A 2,000 year old epic tale, which tells the story of war between ancient Ireland’s Celtic tribes, has become the inspiration for one of the most successful independent iOS games to come out of Ireland. But while you might not be familiar with the story of An Táin Bó Cúailnge the story behind its reimagining as a 21st century gaming app, Ku: Shroud of the Morrigan, is the stuff of modern legend.
This modern story begins when three people met in college; Owen Harris, Basil Lim, and Ralph Croly. When a friendship was kindled over class assignments the students began working together and it was during one of these projects that the concept of Ku was formed. Owen Harris explains,
“Myself, Bas and Ralph met in college. I was studying Games and they were studying Digital Media in DIT. Ku actually started out as a group project there. We were really excited about the game and we decided to take the project to the next level.”
The next level for the three friends was to form bitSmith Games (@bitsmithgames | Facebook). While this gave them the structure with which they could develop the game they faced a problem that many start-ups face, rapid growth. To help them, and the game, develop the team applied for a place on one of Ireland’s leading digital business accelerators, the National Digital Research Centre (NDRC).
With their application a success the team began working on their business proposition, and continued development on the game.
“[The NDRC] helped us mould a student project into a game studio. While we were there we filled out the team with Paul Conway and Robby Becker. They brought the skills we need to finish the first game.”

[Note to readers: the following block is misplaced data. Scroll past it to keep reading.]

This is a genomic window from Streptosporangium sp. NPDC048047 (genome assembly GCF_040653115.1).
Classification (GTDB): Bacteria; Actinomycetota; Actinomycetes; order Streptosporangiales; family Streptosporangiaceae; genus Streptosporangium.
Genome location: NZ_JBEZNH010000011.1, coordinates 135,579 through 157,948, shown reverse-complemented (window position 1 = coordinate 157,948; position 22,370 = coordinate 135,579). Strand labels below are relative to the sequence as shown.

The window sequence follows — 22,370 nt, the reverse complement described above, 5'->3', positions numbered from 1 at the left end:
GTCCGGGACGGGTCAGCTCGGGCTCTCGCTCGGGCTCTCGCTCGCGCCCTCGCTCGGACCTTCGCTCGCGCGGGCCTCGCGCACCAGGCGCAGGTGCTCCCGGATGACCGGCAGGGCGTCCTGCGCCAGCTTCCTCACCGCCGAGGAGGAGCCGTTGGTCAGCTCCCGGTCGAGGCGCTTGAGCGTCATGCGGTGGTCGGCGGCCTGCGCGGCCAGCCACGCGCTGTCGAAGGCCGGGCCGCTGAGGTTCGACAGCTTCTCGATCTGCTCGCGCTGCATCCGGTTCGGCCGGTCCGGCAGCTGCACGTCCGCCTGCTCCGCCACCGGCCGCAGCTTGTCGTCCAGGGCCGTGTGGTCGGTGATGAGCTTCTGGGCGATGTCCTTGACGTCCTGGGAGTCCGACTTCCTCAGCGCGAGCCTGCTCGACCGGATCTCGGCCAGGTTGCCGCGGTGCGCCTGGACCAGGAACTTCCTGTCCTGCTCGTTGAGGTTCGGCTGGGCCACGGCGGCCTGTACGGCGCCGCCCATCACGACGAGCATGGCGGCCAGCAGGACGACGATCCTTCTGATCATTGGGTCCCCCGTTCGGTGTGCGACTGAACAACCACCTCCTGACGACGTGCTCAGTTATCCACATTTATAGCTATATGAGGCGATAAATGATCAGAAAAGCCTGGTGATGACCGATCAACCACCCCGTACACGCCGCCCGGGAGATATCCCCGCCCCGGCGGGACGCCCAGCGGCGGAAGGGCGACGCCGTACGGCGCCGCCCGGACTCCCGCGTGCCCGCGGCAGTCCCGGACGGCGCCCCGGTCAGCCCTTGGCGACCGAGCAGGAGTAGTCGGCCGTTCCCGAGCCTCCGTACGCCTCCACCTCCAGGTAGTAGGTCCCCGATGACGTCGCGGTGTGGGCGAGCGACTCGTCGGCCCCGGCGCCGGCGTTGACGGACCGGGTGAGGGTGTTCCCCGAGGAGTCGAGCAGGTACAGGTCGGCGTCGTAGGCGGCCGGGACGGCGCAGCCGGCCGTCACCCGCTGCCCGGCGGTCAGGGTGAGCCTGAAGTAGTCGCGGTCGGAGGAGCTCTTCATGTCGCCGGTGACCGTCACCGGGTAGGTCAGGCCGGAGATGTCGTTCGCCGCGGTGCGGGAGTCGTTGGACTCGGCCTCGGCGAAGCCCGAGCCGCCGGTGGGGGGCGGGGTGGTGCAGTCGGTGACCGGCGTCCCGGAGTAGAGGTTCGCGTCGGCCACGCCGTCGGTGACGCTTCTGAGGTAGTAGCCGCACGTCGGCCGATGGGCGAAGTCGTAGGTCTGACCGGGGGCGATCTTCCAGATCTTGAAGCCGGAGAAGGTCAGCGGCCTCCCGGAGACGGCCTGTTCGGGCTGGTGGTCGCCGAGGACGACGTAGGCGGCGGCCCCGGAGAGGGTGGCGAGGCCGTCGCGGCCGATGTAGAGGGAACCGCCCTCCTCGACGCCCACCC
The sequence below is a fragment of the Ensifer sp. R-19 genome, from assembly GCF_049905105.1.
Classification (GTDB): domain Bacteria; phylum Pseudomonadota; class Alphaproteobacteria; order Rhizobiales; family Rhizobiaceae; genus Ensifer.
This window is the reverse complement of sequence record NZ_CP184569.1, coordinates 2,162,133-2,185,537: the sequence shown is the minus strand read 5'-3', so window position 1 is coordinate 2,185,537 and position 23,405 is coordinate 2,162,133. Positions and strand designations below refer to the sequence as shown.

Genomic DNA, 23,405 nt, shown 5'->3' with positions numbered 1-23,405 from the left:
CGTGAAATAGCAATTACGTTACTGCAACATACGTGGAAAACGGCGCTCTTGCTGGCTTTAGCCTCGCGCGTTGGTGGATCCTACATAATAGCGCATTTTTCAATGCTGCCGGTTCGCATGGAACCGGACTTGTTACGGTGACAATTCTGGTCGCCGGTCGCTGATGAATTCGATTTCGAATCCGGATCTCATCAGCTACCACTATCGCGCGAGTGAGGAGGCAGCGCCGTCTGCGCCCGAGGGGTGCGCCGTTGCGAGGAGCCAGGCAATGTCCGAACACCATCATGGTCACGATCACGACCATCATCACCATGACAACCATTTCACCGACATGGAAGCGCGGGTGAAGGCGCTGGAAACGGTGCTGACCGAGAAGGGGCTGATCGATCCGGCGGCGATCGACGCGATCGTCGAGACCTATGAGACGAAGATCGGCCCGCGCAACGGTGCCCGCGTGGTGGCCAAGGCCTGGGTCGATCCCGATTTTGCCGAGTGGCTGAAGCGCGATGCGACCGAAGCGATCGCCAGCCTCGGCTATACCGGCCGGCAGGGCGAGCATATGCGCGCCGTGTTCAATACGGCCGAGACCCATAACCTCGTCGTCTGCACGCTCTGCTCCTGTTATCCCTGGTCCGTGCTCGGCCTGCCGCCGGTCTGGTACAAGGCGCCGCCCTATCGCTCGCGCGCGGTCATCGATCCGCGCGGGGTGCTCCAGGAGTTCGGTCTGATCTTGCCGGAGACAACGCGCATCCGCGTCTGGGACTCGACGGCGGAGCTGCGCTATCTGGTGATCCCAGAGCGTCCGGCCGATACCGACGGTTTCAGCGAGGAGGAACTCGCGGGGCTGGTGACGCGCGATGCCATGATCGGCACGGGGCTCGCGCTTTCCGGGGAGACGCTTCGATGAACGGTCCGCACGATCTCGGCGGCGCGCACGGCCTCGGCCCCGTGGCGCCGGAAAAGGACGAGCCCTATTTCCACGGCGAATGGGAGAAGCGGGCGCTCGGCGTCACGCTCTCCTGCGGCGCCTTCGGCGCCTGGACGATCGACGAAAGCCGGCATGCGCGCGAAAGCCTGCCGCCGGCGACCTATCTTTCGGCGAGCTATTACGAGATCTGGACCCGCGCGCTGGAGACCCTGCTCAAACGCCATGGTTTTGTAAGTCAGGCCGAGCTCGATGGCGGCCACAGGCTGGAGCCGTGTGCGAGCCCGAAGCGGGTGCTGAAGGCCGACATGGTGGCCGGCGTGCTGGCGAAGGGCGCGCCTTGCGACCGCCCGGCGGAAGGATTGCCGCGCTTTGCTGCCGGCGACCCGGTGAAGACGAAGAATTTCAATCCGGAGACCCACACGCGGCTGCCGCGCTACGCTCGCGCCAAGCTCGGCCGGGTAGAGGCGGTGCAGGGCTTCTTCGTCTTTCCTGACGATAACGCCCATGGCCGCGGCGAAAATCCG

With regular talks from industry experts and one-to-one mentoring Owen says that accelerators, such as the NDRC, are vital in bringing new talent to the industry.
“The barrier to entry has never been lower [for new businesses]. Anyone with a computer can build, sell and market a game for little to no cost. If you want to take a project to the next level though, things can get very expensive very fast. It can be hard for companies to raise the money they need to get projects finished.”
Owen says that programmes such as those being run by the NDRC can help overcome these barriers;
“They gave us office space for about a year, €20,000 and a huge amount of mentoring, feedback and advice. I am still in regular contact with the people there, as well as the other companies.”
Starting in the summer of 2011, the game took nearly 17 months of solid development until its release on the iOS app store in January 2013. And in the weeks since its launch it has already become the top selling paid gaming app in iTunes’ Ireland Store.
With visuals that owe more to The Legend of Zelda than ancient Irish iconography the Celtic influences might not be immediately apparent to someone with only a small amount of knowledge of Irish history, so why base the game on a story as ancient as An Táin Bó Cúailnge?
“It is just so video gamey. Full of battles, magic weapons, special moves and strange adventures. The question could be, why have more people not looked at this for a game before?
“We drew upon what was around us. The stories of Ireland’s past are full of amazing creatures, heroes and tales never seen in games before. And as the mighty Tolkien put is, Celtic Mythology is “a magic bag, into which anything may be put, and out of which almost anything may come.”
As for the team’s next adventure Owen explains that an Android version is on the cards but the team won’t stop there.
“We want to get the game on as many platforms as possible – PC, Mac, Linux and iPhone are all being worked on right now. The Shroud of the Morrigan is only the first of Ku’s adventures: In the next instalment we’ll see him travel to the Scotland to train with the fierce warrior queen Scáthach (pronounced Scat – shock).”
“Finally we are working on a cross platform strategy game that we will be unveiling soon.”